More than 84,000 people have signed an online petition asking the digital fundraising site GoFundMe to drop its fees for campaigns going toward victims of the North Bay wildfires, and while the San Diego company said Wednesday it would not change its policy, it did contribute $250,000 to local relief efforts.
The fundraising campaigns — ranging from a high-profile effort by former Oakland A’s player and Petaluma native Jonny Gomes to one benefiting workers at Safari West who have lost their homes — have sprung up on the site following the fires that struck the region beginning late Oct. 8.
As of Thursday, campaigns associated with California fire relief had accounted for about $6.6 million raised on the GoFundMe website, according to a tabulation by Eric Kim of Graton, who started a GoFundMe campaign for his son’s elementary school teacher who lost her home to the fires.
The company deducts a 5 percent fee for each donation as well as payment of processing costs of 30 cents per gift, plus a 2.9 percent fee. The recipients are charged the fees.
The online petition asks GoFundMe to “please lift the 8% charge for the victims of the ongoing fires. Our communities truly and deeply appreciate your consideration.”
If GoFundMe changed its policy, the total amount gained for fire relief would be at least $330,000 in pledged funds.
Kim’s GoFundMe campaign for his son’s third-grade teacher, who lost her Coffey Park home, has raised almost $17,000. Kim signed the online petition because he thinks money from those fees could make a big difference in victims’ lives.
“It doesn’t seem right for a company to be profiting from a tragedy like this,” Kim said, noting the Sebastopol Independent Charter School teacher, Antje Bojarsky, could use that extra $850 from the 5 percent deduction as she rebuilds her life.
“That’s money that a lot of these people could really use,” Kim said. He asked his professional contacts in Silicon Valley to personally reach out to GoFundMe CEO Rob Solomon in his plea, but has not heard back.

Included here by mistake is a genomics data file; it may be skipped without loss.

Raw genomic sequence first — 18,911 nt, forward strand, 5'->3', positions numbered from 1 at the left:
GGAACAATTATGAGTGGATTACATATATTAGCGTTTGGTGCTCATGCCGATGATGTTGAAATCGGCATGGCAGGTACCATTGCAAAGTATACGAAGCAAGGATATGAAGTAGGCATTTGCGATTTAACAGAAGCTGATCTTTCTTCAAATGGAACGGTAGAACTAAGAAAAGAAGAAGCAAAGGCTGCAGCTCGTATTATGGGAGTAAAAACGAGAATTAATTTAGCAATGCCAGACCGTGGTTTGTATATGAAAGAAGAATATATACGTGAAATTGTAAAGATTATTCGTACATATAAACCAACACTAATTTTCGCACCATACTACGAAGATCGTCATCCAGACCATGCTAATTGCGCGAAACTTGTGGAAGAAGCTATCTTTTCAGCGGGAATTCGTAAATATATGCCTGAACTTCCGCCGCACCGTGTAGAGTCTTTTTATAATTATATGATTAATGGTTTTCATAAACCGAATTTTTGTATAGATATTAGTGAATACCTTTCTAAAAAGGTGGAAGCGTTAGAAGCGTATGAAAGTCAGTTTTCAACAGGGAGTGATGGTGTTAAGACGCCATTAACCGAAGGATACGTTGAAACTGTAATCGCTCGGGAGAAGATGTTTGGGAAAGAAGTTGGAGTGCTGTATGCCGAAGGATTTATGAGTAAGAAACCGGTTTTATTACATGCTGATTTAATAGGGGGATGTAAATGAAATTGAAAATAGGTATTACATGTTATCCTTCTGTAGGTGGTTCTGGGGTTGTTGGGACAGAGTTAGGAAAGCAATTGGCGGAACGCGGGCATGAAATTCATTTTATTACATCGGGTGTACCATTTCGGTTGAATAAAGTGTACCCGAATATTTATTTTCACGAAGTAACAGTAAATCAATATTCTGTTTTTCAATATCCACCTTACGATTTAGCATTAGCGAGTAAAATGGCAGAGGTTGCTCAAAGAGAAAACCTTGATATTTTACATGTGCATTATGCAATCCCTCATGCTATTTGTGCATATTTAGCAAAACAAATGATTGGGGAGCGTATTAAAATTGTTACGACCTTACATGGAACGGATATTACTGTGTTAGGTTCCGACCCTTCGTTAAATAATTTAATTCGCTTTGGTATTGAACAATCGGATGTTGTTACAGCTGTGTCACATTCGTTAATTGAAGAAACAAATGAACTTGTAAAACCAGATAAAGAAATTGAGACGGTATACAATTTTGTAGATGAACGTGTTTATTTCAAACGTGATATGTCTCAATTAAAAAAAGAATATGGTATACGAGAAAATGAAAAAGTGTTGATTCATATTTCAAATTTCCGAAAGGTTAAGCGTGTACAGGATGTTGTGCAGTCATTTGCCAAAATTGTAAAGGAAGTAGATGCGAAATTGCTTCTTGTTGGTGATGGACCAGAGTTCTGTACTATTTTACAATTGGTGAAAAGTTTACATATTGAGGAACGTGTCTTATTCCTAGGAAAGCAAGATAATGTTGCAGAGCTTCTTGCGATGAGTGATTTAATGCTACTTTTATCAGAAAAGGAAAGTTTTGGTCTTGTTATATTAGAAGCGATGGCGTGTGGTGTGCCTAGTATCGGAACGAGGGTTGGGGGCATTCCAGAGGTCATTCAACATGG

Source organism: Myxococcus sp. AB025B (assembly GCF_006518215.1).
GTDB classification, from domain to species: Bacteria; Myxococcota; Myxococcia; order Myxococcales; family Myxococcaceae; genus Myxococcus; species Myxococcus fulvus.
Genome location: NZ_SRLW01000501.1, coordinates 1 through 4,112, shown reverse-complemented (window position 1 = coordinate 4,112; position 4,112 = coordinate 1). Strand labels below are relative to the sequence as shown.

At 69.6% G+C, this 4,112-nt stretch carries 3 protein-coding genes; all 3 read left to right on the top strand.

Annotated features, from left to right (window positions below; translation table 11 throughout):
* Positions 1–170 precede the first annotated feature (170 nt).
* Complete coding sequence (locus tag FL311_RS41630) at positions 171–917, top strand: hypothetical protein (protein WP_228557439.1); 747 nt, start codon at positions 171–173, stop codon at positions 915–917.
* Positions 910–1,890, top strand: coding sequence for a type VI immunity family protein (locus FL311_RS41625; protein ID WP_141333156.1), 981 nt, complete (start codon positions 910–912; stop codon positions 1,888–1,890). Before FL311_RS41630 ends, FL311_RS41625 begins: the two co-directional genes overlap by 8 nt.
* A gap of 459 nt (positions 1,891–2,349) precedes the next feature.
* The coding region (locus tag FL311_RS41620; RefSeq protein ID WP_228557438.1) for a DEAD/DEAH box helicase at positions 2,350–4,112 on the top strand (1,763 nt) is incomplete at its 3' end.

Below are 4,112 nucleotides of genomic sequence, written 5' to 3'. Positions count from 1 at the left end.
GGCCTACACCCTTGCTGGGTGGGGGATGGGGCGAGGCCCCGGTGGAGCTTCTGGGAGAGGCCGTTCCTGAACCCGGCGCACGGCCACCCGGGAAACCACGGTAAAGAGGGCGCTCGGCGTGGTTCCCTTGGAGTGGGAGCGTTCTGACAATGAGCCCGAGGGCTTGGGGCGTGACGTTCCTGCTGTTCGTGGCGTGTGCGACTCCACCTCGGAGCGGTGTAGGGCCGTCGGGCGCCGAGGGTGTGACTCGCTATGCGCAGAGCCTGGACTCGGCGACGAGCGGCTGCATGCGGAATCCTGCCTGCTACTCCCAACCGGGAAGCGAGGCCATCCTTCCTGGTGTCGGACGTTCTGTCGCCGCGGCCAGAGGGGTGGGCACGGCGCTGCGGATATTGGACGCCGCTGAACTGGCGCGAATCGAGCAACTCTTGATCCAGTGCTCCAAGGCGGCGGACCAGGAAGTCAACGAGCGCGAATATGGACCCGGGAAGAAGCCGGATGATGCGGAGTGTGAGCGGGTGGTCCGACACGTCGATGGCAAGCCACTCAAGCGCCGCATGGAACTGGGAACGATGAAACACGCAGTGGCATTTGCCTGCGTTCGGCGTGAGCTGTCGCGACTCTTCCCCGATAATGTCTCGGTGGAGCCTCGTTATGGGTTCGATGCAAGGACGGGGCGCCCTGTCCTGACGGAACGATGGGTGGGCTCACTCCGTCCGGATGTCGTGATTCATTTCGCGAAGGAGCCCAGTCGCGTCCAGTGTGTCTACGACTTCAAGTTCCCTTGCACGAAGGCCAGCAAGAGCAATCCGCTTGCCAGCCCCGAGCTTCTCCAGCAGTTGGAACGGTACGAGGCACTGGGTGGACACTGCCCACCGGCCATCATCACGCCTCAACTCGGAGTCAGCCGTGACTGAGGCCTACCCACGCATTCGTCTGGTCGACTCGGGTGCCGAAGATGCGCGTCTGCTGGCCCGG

The fee has attracted criticism in the past with disasters such as drought relief for Somalia earlier this year and the Nepal earthquake in 2015. The company claims to be the largest social fundraising platform, raising more than $4 billion in various campaigns.
In a statement, GoFundMe said the fee remains in place at all times, even during disasters and emergencies.
“We use this fee to provide every customer the best-in-industry experience, including advanced fundraising tools, the first and only crowdfunding guarantee, proprietary trust and safety procedures, and 5-minute customer service.
Behind the scenes, we commit significant resources so organizers and donors alike can trust our platform to deliver help when it’s needed most,” the statement reads.
Sonoma Media Investments, which owns The Press Democrat, has an “SMI Family Fire Assistance” fund on GoFundMe for nine employees who lost homes. The fund had raised $20,455 by late Wednesday.
There are other sites that don’t assess fees the same as GoFundMe, such as YouCaring. For example, there is Plumfund.com, started by former Sebastopol residents Sara and Josh Margulis. The site charges a transaction fee of 2.8 percent plus 30 cents per transaction to the recipient, monies that go to third-party vendors such as PayPal and WePay. The site does ask donors if they want to add an additional 10 percent to go to platform maintenance and disaster relief.
“The perception of a company profiting off a disaster, that’s what I don’t want,” said Sara Margulis, who moved her company to Clearwater, Florida. The couple operates another site, Honeyfund.com, to help people finance their honeymoons, which generates revenue from advertisers and a $39.99 upgrade fee for those who want special features.
About $100,000 has been raised for local fire victims through Plumfund, Margulis said.
On its website, GoFundMe tells donors to be suspicious of sites claiming no hidden fees. “Sites claiming to be ‘100% Free’ will charge your donors up to 15% and you’ll still need to pay 3% for processing. GoFundMe will never charge your donors anything,” it reads.
Kim acknowledged that the notice of the fees does show up on the screen when signing up for GoFundMe accounts, with the company noting that WePay takes the 2.9 percent plus 30 cents per donation.
He was pleased at least with the company’s donation even though there was no policy change.
“It’s definitely positive,” he sad. “I am sure they were aware of some of these things. They want to look good, they don’t want to look bad.”
You can reach Staff Writer Bill Swindell at 707-521-5223 or firstname.lastname@example.org. On Twitter @BillSwindell.